Peñalosa is facing a possible recall referendum, 102 Senate seats and 166 House seats will be up for grabs in the Colombian Congress, and a new president will be getting ready to set up shop in the Casa de Nariño.
But policymakers have said that the city and national governments will have no trouble meeting the deadline. “Before the Law of Guarantees takes effect, the contract between the nation [national government] and the district [city government] will become a reality,” Andrés Escobar, director of Metro de Bogotá SAS, told local publication Publimetro.
Under the current plan, the proposed elevated metro line would include 15 stations and stretch nearly 24 kilometers from Bosa in the southwest of the city to the intersection of 72nd Street and Caracas Avenue, according to Metro de Bogotá SAS.
The agreement also includes funding to expand the TransMilenio system on several streets — Boyacá, Ciudad de Cali, and 68th Avenues — in the western part of the capital. The city hopes to start accepting bids for contracts next year and break ground in 2019.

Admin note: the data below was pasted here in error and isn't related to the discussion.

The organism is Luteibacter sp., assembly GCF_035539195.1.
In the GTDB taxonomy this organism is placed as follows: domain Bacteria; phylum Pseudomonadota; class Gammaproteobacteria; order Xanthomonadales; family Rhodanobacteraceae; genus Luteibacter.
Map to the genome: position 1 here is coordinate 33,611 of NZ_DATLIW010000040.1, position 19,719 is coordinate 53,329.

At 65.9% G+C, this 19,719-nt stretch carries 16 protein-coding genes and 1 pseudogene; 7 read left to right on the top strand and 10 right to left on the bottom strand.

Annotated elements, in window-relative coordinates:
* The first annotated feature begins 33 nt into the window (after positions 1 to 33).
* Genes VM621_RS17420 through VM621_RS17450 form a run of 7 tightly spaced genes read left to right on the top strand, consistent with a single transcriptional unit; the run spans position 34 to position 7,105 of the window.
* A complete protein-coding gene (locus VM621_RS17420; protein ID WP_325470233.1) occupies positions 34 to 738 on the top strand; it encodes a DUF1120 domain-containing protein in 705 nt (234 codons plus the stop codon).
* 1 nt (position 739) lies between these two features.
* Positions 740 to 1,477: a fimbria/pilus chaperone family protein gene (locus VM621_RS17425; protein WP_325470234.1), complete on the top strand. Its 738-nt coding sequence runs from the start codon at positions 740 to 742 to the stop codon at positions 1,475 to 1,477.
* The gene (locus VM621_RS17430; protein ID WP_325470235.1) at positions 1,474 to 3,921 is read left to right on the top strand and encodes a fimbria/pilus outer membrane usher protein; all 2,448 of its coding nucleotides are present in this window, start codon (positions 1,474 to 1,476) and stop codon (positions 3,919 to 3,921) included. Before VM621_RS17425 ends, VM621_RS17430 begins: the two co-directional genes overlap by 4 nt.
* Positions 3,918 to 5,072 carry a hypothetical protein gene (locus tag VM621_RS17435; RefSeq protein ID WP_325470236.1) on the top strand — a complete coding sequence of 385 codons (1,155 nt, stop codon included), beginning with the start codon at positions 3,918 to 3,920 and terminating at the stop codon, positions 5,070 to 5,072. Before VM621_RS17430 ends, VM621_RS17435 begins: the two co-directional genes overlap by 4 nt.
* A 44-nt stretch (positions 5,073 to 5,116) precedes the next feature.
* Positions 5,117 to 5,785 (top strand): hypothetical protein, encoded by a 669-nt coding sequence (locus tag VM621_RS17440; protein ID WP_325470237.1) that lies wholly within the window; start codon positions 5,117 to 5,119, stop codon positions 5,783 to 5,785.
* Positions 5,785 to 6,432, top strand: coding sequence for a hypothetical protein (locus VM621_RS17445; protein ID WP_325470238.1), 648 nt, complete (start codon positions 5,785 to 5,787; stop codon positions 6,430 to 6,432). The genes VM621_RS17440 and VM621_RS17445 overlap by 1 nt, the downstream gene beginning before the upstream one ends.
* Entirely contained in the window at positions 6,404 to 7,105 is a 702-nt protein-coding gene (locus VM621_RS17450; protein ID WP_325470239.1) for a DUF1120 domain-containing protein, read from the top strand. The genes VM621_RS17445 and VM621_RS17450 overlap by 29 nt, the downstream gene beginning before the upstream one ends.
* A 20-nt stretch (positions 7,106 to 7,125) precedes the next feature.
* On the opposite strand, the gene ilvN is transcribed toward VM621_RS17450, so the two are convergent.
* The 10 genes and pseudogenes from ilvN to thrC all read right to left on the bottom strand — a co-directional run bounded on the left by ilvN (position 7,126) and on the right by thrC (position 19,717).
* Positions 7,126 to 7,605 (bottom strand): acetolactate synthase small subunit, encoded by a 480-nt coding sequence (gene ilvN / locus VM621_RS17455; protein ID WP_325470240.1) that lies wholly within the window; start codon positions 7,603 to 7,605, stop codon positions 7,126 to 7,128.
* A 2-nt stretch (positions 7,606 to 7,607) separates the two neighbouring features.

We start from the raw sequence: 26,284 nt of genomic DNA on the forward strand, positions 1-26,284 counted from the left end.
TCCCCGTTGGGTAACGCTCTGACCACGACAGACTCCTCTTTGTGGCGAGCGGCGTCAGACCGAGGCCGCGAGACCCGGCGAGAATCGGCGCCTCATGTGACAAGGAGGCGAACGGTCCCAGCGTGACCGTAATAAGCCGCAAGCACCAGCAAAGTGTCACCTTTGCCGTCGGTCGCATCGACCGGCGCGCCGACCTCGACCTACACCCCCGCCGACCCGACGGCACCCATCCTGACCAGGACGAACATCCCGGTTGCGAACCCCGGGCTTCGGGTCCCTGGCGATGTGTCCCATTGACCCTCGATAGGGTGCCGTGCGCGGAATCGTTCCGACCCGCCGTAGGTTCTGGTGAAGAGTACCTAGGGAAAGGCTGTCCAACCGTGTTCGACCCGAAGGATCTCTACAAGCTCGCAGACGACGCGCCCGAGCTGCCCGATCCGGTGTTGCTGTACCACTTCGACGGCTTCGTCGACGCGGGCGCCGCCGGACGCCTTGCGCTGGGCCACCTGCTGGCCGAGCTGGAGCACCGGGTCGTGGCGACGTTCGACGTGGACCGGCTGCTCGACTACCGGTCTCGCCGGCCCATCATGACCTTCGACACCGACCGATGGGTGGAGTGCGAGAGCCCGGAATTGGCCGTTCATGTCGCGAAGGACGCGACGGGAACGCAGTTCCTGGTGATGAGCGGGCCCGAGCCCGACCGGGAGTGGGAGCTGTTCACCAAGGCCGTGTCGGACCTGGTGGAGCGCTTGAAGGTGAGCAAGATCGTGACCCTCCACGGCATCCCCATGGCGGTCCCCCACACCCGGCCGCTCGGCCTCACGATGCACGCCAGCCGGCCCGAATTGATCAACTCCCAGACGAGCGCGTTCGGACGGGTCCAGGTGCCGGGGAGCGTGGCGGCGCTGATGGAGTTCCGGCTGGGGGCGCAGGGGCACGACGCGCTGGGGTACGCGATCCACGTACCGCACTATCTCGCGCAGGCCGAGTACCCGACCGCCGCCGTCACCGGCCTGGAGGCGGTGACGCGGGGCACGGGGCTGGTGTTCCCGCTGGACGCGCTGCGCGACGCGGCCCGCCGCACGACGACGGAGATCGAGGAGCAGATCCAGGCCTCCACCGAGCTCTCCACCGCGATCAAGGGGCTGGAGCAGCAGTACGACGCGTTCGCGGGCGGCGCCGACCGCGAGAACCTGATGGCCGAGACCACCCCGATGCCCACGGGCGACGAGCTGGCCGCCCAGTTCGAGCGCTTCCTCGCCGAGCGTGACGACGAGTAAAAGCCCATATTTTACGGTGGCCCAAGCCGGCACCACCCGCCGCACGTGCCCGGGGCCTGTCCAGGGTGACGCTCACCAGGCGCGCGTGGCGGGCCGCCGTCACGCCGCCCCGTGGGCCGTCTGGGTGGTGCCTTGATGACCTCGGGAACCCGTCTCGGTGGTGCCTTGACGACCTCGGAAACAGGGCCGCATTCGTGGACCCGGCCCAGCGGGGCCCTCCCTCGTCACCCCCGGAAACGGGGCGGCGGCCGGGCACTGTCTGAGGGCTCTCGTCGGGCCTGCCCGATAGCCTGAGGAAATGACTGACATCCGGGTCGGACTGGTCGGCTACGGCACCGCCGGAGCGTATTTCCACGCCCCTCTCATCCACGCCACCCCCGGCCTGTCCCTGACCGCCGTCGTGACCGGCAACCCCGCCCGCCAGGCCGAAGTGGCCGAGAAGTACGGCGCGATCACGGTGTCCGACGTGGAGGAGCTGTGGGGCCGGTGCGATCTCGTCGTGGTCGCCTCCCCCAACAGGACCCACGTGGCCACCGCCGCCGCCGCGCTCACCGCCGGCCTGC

Once the planned system is operational, 20 trains will crisscross the city each hour, carrying an estimated 72,000 passengers in each direction, Luis Fernando Mejía, director of the Department of National Planning, told Spanish newspaper El País.
The metro system has been a long-standing, hot-button issue in the city. Former Bogotá Mayor Carlos Sanz de Santamaría first brought up the idea of building a metro in 1942 to complement the city’s now-defunct trolley system, according to El Tiempo.
Since then, more than 20 feasibility studies have been conducted as policymakers have struggled to keep up with the city’s rapidly expanding population and severe traffic congestion. An estimated eight million people currently live in Bogotá, a 43% increase since 1995, according to the National Administrative Department of Statistics (DANE).
The project’s supporters have touted Peñalosa’s elevated metro plan as a panacea of sorts for the city’s transportation ills. Patricia Mosquera, a city councilmember who voted for the proposed agreement, called the metro “the dream of every Bogotano.”